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By New_Deal_democrat September 20, 2017 10:39 am
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Housing permits: restrain your enthusiasm (Part 1 of 2)

Hurricane Harvey almost certainly had an effect on the August housing report, and Irma will like join it in affecting the September report as well.  Here is the Census Bureau's statement, in relevant part, on the effect of the hurricanes:



 



They specifically note in the same statement that they made no special adjustment in the reported numbers as a result.



But, first things first.  The top line permits number was tied for the best number of this expansion outside of the NYC-goosed number two years ago.



Having said that, there are at least three important caveats to this good news.



CAVEAT #1: The good number wasn't confirmed by single family permits.



Here are overall housing permits (blue), and the less volatile single family housing permits (red):







The single family number is still significantly below its expansion high from the beginning of this year.  In other words, the good overall number was due to a sharp increase in multi-unit permits.



This is important because, as I have noted in the past, single family permits frequently peak before multi-family permits. So part of the spike in multi-family permits may be this dynamic playing out, for reasons I'll go into further in a separate post.



CAVEAT #2:

The good news also wasn't apparent in housing starts:







Housing starts typically lag permits by a month or so.  In this case, even averaging the more volatile starts over three months, they remain significantly below where they were at the start of this year.



CAVEAT #3. Did builders in the South react to imminent hurricanes by rushing to get permits ahead of the storms?



When we look at total vs. single family permits on a regional basis (I'm using the non-seasonally adjusted number here, but the effect is certainly clear in the seasonally adjusted numbers as well), we can zero in on the exact cause -- a spike in multi-unit permits taken out in the South, the census region that includes both Texas and Florida:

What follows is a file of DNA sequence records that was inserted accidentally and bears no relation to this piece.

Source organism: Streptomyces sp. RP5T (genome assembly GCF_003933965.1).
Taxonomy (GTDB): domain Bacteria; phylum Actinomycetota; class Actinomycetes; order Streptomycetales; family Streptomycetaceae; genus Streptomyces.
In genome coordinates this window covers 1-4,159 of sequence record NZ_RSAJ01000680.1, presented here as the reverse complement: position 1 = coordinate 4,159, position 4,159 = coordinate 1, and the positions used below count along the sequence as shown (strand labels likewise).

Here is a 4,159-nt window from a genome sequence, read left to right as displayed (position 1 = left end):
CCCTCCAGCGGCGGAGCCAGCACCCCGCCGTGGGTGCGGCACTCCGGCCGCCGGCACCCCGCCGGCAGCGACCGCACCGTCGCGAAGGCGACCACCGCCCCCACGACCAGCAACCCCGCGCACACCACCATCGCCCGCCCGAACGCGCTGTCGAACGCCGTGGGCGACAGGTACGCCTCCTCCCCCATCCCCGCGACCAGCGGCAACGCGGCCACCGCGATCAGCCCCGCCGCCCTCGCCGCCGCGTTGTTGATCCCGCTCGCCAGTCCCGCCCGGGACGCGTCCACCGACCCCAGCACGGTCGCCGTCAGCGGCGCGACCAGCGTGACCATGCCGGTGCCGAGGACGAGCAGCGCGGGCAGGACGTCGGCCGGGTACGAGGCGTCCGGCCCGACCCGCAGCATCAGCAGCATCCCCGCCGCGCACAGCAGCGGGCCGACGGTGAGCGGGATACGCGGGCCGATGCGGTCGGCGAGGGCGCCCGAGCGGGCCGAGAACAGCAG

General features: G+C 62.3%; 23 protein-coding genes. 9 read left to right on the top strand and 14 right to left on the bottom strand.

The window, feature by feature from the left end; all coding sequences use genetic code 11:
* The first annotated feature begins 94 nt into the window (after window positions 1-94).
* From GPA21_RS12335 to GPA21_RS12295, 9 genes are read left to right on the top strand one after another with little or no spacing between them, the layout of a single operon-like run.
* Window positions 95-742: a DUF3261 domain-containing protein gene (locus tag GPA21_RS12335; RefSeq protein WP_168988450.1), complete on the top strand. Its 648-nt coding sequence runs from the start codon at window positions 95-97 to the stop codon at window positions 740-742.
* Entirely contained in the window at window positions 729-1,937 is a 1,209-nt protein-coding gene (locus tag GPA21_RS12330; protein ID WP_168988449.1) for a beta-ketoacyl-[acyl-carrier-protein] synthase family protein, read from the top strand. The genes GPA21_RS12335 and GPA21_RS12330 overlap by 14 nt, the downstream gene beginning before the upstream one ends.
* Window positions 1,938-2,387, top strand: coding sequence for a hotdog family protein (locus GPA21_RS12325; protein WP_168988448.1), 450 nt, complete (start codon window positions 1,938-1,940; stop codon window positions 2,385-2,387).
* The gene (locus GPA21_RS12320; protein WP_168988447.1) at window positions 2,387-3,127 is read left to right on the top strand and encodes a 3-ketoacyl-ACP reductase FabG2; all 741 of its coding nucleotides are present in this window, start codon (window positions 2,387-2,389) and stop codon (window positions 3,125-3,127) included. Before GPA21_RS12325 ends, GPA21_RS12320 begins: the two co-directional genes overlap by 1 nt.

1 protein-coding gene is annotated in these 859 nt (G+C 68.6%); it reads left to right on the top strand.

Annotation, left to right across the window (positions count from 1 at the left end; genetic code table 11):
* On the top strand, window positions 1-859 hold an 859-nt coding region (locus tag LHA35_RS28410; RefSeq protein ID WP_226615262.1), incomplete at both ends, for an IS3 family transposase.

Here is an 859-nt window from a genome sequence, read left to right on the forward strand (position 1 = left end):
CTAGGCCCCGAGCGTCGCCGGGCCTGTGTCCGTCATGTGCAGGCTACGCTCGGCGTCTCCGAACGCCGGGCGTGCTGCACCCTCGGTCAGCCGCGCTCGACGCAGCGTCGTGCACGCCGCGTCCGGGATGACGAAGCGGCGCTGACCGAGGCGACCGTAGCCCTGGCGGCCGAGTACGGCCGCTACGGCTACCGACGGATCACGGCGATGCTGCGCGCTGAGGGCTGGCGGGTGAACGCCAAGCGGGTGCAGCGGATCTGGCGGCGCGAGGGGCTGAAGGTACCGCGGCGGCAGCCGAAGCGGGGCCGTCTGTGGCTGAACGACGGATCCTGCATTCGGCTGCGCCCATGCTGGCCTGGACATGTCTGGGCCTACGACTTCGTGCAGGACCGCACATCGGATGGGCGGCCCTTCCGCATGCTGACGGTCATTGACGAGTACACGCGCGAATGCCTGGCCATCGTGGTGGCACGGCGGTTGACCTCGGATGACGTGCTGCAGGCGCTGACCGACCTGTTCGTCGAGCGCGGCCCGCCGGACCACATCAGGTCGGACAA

The roughly 7,000 jump in multi-unit permits in the South and 4,500 in the West translates into about a 35,000 increase in the West and a 44,000 jump in the South.



At least in the South, it appears that home builders reacted to the oncoming hurricanes by hurrying up to take out their permits in advance of the anticipated closure or anticipated backlog of the local authorities, thereby increasing the number in the report!



CAVEAT to the caveats???  Pent-up permits?



The slump in starts vs. permits is borne out by comparing housing units that have been authorized, but *not* started overall (blue), vs. single family (red) and multi-unit structures (green):







Note that the jump in multi-unit structures this month is about 1/2 of that 2 years ago when the expiration of a special NYC program caused a jump in permits without actual starts.



Similarly, when we take the hurricane-affected South out of the overall housing permits number, while we get a positive number we are still below the highs of late last year:







So, to summarize, yes the overall housing permits number was very good.  But restrain your enthusiasm and let's see how the next several months play out, and in particular single family permits.





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